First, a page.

Inoculation Hesitations: Efforts to Understand & Overcome the Pitfalls of HPV Politics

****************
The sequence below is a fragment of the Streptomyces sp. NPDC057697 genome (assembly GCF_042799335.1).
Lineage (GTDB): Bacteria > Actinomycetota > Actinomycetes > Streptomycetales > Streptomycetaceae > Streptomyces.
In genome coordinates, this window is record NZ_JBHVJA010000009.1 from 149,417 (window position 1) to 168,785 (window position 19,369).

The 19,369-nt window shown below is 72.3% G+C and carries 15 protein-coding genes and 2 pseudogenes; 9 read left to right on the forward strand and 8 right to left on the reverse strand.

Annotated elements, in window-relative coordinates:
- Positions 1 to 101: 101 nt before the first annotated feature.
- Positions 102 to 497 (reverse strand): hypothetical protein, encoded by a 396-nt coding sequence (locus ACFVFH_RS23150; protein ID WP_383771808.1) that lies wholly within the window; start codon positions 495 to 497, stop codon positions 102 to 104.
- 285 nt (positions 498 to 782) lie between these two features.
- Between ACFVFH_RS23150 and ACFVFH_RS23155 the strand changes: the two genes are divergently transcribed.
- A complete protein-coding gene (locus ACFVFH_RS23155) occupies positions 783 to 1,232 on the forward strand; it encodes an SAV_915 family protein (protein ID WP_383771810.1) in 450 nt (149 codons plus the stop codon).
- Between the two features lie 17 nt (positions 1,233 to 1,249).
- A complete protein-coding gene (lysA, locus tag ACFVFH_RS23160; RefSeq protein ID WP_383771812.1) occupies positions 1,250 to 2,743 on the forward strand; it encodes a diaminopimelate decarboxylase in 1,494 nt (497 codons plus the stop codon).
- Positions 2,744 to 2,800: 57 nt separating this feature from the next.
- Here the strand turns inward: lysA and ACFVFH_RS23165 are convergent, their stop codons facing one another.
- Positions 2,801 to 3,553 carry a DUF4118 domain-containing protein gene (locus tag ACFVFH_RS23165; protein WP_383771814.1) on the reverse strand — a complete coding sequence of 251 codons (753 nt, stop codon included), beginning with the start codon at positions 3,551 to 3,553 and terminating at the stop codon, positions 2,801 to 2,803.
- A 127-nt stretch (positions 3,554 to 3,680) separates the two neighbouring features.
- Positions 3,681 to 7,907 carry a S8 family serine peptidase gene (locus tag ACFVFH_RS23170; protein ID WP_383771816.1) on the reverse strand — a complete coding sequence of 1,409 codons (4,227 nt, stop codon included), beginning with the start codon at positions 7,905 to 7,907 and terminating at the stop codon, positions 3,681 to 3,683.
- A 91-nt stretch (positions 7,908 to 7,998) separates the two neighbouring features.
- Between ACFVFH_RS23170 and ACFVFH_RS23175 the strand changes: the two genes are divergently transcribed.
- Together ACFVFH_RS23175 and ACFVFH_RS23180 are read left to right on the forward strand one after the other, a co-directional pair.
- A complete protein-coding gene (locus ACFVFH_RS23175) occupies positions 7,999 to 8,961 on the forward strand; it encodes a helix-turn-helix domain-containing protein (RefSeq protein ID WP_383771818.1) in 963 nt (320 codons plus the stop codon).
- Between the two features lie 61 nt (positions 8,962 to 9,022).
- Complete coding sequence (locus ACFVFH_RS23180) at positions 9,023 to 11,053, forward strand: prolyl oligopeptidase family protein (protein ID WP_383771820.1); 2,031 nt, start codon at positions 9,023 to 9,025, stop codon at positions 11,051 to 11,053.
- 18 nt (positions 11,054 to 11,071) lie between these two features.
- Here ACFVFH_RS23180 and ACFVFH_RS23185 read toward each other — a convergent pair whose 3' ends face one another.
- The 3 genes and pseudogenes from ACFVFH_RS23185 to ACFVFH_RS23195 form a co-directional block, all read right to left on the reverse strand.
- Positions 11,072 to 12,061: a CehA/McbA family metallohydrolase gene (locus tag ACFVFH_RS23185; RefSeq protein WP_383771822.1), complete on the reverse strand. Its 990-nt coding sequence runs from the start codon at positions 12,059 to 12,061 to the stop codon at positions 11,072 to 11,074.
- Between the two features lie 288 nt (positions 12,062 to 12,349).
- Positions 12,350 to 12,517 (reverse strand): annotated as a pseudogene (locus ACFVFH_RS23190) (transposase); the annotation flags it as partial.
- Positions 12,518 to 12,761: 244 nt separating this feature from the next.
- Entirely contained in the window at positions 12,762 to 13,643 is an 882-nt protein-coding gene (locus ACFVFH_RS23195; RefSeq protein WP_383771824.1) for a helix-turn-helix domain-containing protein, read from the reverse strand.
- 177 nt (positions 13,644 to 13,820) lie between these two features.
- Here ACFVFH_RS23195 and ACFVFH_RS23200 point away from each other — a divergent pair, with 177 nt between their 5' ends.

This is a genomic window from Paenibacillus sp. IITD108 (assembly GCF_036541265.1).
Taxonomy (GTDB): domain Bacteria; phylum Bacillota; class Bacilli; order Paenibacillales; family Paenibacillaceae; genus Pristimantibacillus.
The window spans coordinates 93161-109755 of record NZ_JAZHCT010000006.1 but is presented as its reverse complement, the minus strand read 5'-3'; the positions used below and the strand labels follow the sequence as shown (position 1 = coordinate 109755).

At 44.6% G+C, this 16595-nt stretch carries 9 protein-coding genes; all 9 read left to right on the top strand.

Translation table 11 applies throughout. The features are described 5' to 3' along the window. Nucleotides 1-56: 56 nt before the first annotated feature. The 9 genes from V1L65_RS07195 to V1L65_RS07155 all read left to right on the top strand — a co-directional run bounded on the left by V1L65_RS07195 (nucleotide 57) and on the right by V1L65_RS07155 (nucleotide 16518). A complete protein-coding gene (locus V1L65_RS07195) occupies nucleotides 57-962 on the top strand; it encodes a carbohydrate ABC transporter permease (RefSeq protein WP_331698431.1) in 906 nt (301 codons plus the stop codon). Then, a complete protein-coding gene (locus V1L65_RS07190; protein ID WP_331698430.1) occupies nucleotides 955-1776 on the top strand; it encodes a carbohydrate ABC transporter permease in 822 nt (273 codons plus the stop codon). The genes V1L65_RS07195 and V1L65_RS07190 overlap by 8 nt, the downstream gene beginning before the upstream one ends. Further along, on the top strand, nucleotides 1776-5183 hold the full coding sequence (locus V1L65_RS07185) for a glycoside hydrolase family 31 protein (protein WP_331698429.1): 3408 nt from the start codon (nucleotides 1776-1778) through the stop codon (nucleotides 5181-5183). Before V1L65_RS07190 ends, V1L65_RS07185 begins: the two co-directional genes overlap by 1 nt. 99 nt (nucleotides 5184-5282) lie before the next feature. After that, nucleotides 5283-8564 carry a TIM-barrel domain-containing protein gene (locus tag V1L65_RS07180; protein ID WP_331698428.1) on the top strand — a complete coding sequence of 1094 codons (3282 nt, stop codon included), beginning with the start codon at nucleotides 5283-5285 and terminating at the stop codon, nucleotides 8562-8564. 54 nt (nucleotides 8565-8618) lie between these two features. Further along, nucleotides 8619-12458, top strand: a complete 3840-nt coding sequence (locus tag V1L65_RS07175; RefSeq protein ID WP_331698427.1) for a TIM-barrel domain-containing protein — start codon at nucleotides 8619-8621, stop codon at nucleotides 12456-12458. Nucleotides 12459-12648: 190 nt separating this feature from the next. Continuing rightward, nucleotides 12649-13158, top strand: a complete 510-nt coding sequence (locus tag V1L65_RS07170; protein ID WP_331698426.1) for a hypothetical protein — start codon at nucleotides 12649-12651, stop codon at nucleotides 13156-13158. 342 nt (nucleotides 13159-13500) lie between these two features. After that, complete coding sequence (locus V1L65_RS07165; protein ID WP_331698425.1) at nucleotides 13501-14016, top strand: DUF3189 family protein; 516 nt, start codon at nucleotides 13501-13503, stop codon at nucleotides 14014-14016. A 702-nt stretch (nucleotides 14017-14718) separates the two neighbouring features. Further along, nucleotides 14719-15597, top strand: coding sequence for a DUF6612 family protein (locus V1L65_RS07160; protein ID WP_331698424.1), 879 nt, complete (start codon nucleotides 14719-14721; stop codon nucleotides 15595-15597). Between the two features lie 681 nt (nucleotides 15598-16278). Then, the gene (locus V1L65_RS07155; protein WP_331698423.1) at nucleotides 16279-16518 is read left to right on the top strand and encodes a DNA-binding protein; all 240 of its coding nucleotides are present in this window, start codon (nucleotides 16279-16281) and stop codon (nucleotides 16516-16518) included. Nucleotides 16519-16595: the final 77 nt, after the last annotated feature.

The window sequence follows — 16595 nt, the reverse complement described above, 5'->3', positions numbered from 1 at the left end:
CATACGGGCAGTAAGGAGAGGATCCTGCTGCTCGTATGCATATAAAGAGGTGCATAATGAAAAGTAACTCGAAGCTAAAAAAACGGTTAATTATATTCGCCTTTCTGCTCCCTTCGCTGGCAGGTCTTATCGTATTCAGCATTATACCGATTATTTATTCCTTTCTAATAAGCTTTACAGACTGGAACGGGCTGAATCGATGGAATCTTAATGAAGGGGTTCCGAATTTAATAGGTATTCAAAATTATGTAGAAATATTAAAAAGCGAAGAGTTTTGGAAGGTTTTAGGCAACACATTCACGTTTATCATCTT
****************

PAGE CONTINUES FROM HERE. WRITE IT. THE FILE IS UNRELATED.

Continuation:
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Released for public use in the summer of 2006, Gardasil, America™s first HPV vaccine, entered the hearts and minds of the American people without delay. With a growing base of awareness to the dangers and prevalence of HPV infection amongst the population, this novel prophylactic held the promise of saving lives. Yet, despite the proven efficacy and public health benefits, Gardasil became mired in controversy and faced public rejection. Ever since making a divisive first impression, HPV vaccines have failed to be effectively utilized. The goal of this thesis is to answer the question: Why are HPV vaccines so underutilized in the United States? The first task is to understand how the vaccine was introduced to the American people and what perception this produced. Through an analysis of marketing and political strategies, the vaccine™s cultural construction can be determined. The second task is to understand how vaccine initiatives have been installed and evaluated following public conceptualization. Finally, through these efforts, I will propose my own ideal approach that synthesizes the material and properly contextualizes it.